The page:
Addictive drugs can profoundly affect social behaviour both acutely and in the long-term. Effects range from the artificial
sociability imbued by various intoxicating agents to the depressed and socially withdrawn state frequently observed in chronic
drug users. Understanding such effects is of great potential significance in addiction neurobiology. In this review we focus on
the ‘social neuropeptide’ oxytocin and its possible role in acute and long-term effects of commonly used drugs.

Oxytocin regulates social affiliation and social recognition in many species and modulates anxiety, mood and aggression. Recent
evidence suggests that popular party drugs such as MDMA and gamma-hydroxybutyrate (GHB) may preferentially activate
brain oxytocin systems to produce their characteristic prosocial and prosexual effects. Oxytocin interacts with the mesolimbic
dopamine system to facilitate sexual and social behaviour, and this oxytocin-dopamine interaction may also influence the
acquisition and expression of drug-seeking behaviour. An increasing body of evidence from animal models suggests that even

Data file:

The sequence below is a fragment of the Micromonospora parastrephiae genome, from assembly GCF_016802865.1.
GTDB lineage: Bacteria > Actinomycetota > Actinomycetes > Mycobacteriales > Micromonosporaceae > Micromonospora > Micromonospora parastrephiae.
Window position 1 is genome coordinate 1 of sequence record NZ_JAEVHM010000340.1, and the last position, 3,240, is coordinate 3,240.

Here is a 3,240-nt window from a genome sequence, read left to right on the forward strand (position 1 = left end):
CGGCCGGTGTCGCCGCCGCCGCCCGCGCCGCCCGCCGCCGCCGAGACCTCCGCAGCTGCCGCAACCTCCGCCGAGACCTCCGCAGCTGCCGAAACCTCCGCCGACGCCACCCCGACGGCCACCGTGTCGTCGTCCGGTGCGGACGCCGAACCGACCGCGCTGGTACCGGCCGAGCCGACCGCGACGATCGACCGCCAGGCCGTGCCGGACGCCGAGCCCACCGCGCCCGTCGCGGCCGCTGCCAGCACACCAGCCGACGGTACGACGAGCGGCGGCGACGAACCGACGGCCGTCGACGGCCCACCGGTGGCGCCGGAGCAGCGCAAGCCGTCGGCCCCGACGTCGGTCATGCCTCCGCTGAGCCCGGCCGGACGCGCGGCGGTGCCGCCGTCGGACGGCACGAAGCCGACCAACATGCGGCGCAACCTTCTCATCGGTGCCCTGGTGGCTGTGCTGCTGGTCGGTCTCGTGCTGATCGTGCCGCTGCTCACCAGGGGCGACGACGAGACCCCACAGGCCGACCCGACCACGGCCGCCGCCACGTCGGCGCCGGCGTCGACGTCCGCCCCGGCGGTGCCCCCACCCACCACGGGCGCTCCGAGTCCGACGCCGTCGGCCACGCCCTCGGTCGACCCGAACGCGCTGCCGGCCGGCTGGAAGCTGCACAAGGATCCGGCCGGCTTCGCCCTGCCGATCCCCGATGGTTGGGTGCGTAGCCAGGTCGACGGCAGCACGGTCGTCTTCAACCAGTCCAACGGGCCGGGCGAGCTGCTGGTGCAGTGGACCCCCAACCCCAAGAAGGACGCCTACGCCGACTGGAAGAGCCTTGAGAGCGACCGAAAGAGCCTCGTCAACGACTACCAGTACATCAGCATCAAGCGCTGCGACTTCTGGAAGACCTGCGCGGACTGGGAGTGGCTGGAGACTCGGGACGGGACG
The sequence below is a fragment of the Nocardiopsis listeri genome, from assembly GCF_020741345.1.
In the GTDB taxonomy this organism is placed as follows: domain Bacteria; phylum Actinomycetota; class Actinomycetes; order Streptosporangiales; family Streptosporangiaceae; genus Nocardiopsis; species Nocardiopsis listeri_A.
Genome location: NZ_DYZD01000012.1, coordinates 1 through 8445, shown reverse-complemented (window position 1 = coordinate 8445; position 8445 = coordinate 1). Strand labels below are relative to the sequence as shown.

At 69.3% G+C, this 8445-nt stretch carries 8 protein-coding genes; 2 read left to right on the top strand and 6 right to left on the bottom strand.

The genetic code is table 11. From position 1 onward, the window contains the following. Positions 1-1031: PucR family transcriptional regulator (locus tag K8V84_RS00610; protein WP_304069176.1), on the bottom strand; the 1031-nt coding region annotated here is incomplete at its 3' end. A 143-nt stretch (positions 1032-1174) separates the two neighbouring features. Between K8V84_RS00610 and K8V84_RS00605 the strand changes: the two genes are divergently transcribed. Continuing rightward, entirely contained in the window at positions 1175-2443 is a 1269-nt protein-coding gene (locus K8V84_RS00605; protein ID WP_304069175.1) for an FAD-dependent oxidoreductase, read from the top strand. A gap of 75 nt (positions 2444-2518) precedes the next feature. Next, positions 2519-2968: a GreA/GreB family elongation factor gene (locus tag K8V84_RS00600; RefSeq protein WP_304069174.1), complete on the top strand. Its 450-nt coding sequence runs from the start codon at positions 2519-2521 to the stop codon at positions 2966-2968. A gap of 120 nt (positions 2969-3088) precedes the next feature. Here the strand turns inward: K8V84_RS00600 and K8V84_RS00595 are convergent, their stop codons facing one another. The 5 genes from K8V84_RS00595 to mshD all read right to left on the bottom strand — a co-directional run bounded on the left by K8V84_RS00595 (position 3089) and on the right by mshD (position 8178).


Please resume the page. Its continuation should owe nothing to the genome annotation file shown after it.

brief exposure to drugs such as MDMA, cannabinoids, methamphetamine and phencyclidine can cause long lasting deficits in
social behaviour. We discuss preliminary evidence that these adverse effects may reflect long-term neuroadaptations in brain
oxytocin systems. Laboratory studies and preliminary clinical studies also indicate that raising brain oxytocin levels may
ameliorate acute drug withdrawal symptoms. It is concluded that oxytocin may play an important, yet largely unexplored, role
in drug addiction. Greater understanding of this role may ultimately lead to novel therapeutics for addiction that can improve
mood and facilitate the recovery of persons with drug use disorders.
British Journal of Pharmacology (2008) 154, 358–368; doi:10.1038/bjp.2008.132

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